Great Egret – Ardea alba
Snowy Egret – Egretta thula
Little Blue Heron – Egretta caerulea
Tricolored Heron – Egretta tricolor
Cattle Egret – Bubulcus ibis
Green Heron – Butorides virescens
White Ibis – Eudocimus albus
Glossy Ibis – Plegadis falcinellus
Black Vulture – Coragyps atratus
Turkey Vulture – Cathartes aura
Osprey – Pandion haliaetus
Northern Harrier – Circus cyaneus
Cooper’s Hawk – Accipiter cooperii
Bald Eagle – Haliaeetus leucocephalus
Red-shouldered Hawk – Buteo lineatus
Red-tailed Hawk – Buteo jamaicensis
Sora – Porzana carolina
Common Gallinule – Gallinula galeata
American Coot – Fulica americana
Limpkin – Aramus guarauna
Killdeer – Charadrius vociferus
Ring-billed Gull – Larus delawarensis
Forster’s Tern – Sterna forsteri
Mourning Dove – Zenaida macroura
Barred Owl – Strix varia
Belted Kingfisher – Megaceryle alcyon
Red-bellied Woodpecker – Melanerpes carolinus
Yellow-bellied Sapsucker – Sphyrapicus varius
Downy Woodpecker – Picoides pubescens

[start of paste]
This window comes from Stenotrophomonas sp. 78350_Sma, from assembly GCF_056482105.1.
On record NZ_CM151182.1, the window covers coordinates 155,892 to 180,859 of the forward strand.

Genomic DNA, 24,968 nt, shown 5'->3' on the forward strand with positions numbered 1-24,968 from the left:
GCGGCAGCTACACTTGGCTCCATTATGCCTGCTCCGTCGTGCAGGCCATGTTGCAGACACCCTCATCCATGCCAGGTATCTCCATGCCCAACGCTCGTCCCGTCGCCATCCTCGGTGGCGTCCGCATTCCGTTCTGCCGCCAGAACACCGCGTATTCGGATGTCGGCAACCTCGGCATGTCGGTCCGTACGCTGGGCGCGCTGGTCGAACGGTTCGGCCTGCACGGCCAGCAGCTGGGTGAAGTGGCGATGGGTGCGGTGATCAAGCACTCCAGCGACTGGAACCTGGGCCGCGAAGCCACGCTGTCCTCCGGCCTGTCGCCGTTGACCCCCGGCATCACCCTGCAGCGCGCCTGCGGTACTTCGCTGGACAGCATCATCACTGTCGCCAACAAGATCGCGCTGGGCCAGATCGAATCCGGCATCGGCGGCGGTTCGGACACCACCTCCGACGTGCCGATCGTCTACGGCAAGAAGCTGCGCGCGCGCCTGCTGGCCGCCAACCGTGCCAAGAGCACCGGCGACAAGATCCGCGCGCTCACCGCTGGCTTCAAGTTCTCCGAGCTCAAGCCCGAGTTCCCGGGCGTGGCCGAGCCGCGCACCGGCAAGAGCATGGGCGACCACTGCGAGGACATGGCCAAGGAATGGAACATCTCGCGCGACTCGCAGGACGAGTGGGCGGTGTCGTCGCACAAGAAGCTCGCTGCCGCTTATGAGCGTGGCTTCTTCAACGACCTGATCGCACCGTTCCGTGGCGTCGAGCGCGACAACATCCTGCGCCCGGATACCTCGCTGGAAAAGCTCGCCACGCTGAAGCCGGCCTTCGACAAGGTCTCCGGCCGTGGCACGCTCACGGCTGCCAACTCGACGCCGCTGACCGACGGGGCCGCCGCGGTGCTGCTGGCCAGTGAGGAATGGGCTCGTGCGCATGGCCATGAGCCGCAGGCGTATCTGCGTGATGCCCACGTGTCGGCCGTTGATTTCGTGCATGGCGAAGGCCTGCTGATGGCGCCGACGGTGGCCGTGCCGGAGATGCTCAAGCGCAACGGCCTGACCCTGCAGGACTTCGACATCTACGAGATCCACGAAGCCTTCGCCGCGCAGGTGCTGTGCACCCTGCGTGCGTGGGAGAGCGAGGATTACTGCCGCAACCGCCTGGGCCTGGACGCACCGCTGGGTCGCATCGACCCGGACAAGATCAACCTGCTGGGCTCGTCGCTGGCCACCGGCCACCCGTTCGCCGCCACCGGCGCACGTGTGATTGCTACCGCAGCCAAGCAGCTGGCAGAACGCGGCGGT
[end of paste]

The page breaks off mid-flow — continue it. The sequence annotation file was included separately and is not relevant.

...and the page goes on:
Pileated Woodpecker – Dryocopus pileatus
American Kestrel – Falco sparverius
Eastern Phoebe – Sayornis phoebe
Loggerhead Shrike – Lanius ludovicianus
White-eyed Vireo – Vireo griseus
Blue-headed Vireo – Vireo solitarius
Blue Jay – Cyanocitta cristata
American Crow – Corvus brachyrhynchos
Fish Crow – Corvus ossifragus
Tree Swallow – Tachycineta bicolor
Tufted Titmouse – Baeolophus bicolor
House Wren – Troglodytes aedon
Carolina Wren – Thryothorus ludovicianus
Blue-gray Gnatcatcher – Polioptila caerulea
Ruby-crowned Kinglet – Regulus calendula
Hermit Thrush – Catharus guttatus
American Robin – Turdus migratorius
Gray Catbird – Dumetella carolinensis
Brown Thrasher – Toxostoma rufum
Northern Mockingbird – Mimus polyglottos
Cedar Waxwing – Bombycilla cedrorum
Black-and-white Warbler – Mniotilta varia
Orange-crowned Warbler – Oreothlypis celata
Common Yellowthroat – Geothlypis trichas
Palm Warbler – Setophaga palmarum
Pine Warbler – Setophaga pinus
Yellow-rumped Warbler – Setophaga coronata
Yellow-throated Warbler – Setophaga dominica
Prairie Warbler – Setophaga discolor
Chipping Sparrow – Spizella passerina
Savannah Sparrow – Passerculus sandwichensis
Swamp Sparrow – Melospiza georgiana
Northern Cardinal – Cardinalis cardinalis
Red-winged Blackbird – Agelaius phoeniceus